Think about owning a house. Okay, you have shelter from the weather and the cold. But you also have power and gas bills, maintenance and painting costs, a dog who needs walking, laundry that needs washing, a backyard that needs upkeep, etc. So, for the luxury of having shelter, you get to put up with a million other nuisances that can make your life one big headache. To pay those bills, you need a job, and you might have to commute through heavy traffic or a crowded subway or bus to get to that job. You work long hours, you sit in an office, you fight traffic both ways, you get home, and then have to cook dinner or go out to eat, all of which costs more money.
And how did you afford this housing in the first place? You most likely went to school and, let's face it, school is hard. Let's just say that pulling one all-nighter after the next while eating pizza while writing is not exactly healthy. Then you graduate, realize that living is really expensive. Maybe you meet someone you love (which, even though it's amazing, is also very stressful) and search for an apartment or house where you can launch your adult life. And unless you are lucky enough to be a famous actor or musician or have a cooking or travel show or inherit lots of money, "adult life" generally consists of working your booty off at least five days a week just to get by.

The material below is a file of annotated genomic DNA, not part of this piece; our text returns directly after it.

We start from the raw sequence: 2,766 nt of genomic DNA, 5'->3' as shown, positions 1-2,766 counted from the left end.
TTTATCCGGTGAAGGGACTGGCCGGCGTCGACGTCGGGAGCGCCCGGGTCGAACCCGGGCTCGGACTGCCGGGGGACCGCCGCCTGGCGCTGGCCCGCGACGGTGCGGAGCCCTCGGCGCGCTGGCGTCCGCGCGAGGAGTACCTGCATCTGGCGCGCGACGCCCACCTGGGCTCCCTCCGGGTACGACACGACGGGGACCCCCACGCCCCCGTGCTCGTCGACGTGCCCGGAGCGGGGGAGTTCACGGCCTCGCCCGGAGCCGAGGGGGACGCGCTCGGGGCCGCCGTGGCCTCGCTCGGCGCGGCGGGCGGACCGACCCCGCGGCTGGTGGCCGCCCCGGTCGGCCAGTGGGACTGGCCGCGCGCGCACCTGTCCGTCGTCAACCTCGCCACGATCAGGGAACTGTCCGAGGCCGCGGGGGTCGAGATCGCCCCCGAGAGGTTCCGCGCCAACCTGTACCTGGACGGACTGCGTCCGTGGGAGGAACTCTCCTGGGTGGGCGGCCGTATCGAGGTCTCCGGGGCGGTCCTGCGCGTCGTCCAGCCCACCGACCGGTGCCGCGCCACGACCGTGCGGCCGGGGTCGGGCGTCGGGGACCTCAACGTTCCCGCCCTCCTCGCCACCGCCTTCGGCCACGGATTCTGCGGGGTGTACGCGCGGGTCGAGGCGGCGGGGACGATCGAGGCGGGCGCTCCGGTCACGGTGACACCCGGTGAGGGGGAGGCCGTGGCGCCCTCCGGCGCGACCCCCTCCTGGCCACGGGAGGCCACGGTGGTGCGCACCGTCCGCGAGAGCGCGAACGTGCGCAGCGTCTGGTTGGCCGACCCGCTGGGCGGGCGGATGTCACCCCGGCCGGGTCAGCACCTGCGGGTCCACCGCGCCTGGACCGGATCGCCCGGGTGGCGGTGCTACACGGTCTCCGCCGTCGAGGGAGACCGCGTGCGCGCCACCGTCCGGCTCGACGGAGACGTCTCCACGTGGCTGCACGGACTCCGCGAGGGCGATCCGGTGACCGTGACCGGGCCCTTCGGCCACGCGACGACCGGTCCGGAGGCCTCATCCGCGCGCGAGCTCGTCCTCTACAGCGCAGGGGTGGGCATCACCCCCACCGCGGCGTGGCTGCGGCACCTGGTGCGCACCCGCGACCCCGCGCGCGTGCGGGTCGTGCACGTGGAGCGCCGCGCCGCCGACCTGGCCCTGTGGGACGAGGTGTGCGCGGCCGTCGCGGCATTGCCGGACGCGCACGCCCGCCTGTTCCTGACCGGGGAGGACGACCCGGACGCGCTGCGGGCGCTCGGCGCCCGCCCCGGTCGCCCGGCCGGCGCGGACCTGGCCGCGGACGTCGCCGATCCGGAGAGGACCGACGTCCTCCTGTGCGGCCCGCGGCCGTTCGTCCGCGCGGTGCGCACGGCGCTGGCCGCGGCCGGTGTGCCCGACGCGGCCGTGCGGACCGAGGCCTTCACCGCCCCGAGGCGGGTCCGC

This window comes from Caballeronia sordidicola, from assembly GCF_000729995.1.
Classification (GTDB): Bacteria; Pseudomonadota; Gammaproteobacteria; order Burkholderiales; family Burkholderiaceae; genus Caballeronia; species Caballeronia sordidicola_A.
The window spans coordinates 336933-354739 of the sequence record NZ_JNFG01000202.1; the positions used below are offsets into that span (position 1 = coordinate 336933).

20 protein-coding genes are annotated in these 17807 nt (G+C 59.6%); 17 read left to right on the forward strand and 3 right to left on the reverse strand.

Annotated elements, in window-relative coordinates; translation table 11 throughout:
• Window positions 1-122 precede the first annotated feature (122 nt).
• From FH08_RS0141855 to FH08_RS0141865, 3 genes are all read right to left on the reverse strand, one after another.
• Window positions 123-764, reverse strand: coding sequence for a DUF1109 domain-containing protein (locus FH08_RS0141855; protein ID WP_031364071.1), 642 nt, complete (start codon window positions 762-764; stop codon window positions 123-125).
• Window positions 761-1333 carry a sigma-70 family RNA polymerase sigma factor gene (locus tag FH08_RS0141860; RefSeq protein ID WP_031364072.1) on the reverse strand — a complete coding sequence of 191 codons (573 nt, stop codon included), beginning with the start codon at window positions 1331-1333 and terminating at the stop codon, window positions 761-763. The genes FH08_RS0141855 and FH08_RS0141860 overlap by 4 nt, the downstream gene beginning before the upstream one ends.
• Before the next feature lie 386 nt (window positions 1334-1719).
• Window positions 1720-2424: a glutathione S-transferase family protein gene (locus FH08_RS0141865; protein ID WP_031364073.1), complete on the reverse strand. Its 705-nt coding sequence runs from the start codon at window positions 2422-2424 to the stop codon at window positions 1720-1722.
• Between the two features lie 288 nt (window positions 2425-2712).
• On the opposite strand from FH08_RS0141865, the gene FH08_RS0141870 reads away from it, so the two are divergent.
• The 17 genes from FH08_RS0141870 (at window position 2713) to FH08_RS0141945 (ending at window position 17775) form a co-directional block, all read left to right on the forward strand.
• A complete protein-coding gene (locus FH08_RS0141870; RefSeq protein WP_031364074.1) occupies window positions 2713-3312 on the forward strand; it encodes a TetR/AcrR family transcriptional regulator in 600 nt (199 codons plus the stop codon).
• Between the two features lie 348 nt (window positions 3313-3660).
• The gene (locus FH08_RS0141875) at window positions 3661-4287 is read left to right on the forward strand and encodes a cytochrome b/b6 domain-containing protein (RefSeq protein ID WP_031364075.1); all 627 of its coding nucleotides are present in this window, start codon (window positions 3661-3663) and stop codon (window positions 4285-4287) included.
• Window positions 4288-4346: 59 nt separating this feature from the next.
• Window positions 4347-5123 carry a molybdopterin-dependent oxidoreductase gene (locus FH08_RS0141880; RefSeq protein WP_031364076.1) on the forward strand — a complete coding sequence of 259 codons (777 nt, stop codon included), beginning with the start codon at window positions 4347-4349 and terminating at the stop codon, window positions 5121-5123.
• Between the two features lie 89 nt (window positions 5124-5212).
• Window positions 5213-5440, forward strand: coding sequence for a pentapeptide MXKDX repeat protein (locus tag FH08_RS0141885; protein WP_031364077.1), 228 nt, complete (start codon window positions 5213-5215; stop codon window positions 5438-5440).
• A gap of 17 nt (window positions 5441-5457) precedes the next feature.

And celebrities, for all the money they have, seem to have crafted their own special brand of Hollywood-related stress, which leads to depression and drug abuse. Kind of makes you want to relinquish civilization and all its "worldly comforts" and move to Antarctica, doesn't it?
So, let's take a look at the progression of "Fake Plastic Trees" and see where this all ties in. We start out with:
Her green plastic watering can
For her fake Chinese rubber plant
In the fake plastic earth
Wow, that's a lot of plastic for three lines. It's meant to be ironic: Obviously you don't have to water a fake plant, and you can't plant a fake plant, especially not in fake earth. What we're seeing here are a whole lot of fake things masquerading as real things (think I Can't Believe It's Not Butter!). So, if the very plants around our characters are just a bunch of green plastic, we can only imagine what the people are like.